Nintendo will sell millions of 3DS consoles with the release of a 13-year-old game in The Legend of Zelda: Ocarina of Time 3D. I’m not sure if that says more about the quality of one of the best games of all time or the abyssal software line-up on the 3DS, but needless to say both have played their part.
For now, we get to focus on the former - a great game that has earned more praise than any other in recent time. When we reminisce about great gaming memories, Ocarina of Time always rises to the surface. I was worried that it might have begun to diminish in its old age, but thankfully, Ocarina of Time has held up exceptionally well and is almost as good as it was 13 years ago with a fresh coat of paint.
What The Legend of Zelda: Ocarina of Time 3D Got Right
The nostalgic Ocarina of Time - Don’t be fooled into thinking re-releasing Ocarina of Time was a quick grab for cash. While it will be a money-spinner for Nintendo, it was a serious risk to re-release one of the most and loved and respected games in the industry.
Fortunately, it has held up extremely well. It’s the best nostalgic experience I have ever played. Ocarina of Time 3D delivers mesmerising charm and takes me back to a different time in gaming, a better time in gaming, in my mind.
For veteran fans, it’s every bit as good as you remember it, minus the innovative feeling that could only be achieved on your first play through. However, it should also appeal to a new generation, who hopefully will be sitting here in 15 years’ time talking about the remake of their Ocarina of Time.
Looks fantastic in 3D -
Ocarina of Time looks fantastic in 3D, perhaps better than another other game on the system – which once again should be a worrying sign for Nintendo. 3D aside, there are new character models, better textures and more vibrant colours. I don’t remember Hyrule being so green, and it has never looked better. This isn’t simply a bump in the textures; it’s a reinventing of Hyrule.
The dreadfully pixelated backgrounds are gone and Link now has hands, like a real boy, rather than deadly triangular stubs. Once flat surfaces now protrude from the ground, in 2D or in very impressive 3D. Developer Grezzo has retained the visual style devised by Nintendo EAD all of those years ago and remastered it for a new audience.
I was deceived into believing that it hadn’t been upgraded all that much at first, but quite the contrary. It has been reimagined so true to the original design that you won’t even notice it has had a complete makeover, in a good way. There are obvious moments when Ocarina 3D employs modern gaming technology, but for the most part it flawlessly assimilates fresh visuals with the classic design.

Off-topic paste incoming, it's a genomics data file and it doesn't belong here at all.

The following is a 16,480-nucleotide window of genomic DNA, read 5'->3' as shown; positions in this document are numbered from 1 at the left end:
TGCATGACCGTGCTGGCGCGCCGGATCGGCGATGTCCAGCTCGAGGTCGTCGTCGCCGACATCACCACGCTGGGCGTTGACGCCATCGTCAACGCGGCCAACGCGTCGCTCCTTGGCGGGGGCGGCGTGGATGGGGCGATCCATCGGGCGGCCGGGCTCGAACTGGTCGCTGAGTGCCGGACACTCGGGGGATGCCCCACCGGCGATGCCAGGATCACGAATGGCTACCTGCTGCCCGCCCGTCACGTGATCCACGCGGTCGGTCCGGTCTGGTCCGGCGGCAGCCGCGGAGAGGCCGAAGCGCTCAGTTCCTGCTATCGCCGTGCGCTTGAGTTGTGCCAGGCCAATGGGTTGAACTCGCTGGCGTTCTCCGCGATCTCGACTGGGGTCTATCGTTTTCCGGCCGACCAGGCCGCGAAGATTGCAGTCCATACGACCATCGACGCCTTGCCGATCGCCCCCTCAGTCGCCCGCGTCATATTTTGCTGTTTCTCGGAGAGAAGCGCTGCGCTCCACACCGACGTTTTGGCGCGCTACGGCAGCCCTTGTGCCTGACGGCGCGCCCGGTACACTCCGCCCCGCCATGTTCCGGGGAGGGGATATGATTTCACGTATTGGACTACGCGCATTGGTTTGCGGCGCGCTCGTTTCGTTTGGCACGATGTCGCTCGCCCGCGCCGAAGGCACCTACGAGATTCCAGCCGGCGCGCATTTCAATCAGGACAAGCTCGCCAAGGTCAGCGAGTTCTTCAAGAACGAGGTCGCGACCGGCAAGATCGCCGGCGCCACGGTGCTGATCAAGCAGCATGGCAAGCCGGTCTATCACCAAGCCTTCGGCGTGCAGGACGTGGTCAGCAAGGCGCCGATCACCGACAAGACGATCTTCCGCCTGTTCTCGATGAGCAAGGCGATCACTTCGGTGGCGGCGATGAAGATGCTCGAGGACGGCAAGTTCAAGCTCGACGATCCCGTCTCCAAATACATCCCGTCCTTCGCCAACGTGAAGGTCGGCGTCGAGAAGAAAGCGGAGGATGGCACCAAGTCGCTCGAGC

The dungeons -
To understand just how well Ocarina of Time has aged look no further than the dungeons. They’re full of challenging puzzles, intuitive items, traps to circumvent and bosses to do battle. In the 13 years since its release, the “dungeon” concept has not been better imagined in a 3D game.
Ocarina of Time revolutionised gaming for its open world, array of enemies, innovative items, day and night sequence, Z-Targeting, context-sensitive action button and programmable controls. These have become standard in the decade since and minimised their iconic status in Ocarina. However, it’s the dungeons that cannot be replicated. They are what made Ocarina of Time one of the best games ever made in 1998, and they serve exactly the same purpose in 2011.
New additions -
Apart from the visual overhaul, Ocarina of Time 3D is essentially exactly the same as the original Nintendo 64 masterpiece, but that doesn't mean Nintendo hasn’t fixed some of the faults (and left some there quite on purpose and even created a few new Easter eggs).
The map is much easier to read and opened at all times on the bottom screen. This inherently makes it and the campus more useful, as they are just a quick glace away. Likewise, all items and menus are handled by the touch screen. Nintendo suggest you use the stylus, but it’s faster to poke the screen and much easier to navigate than the original N64 design. Link can don and remove his infuriating boots in the Water Temple with the hit of a button on the touch screen, rather than having to bypass every menu screen. That alone is worth the price of admission.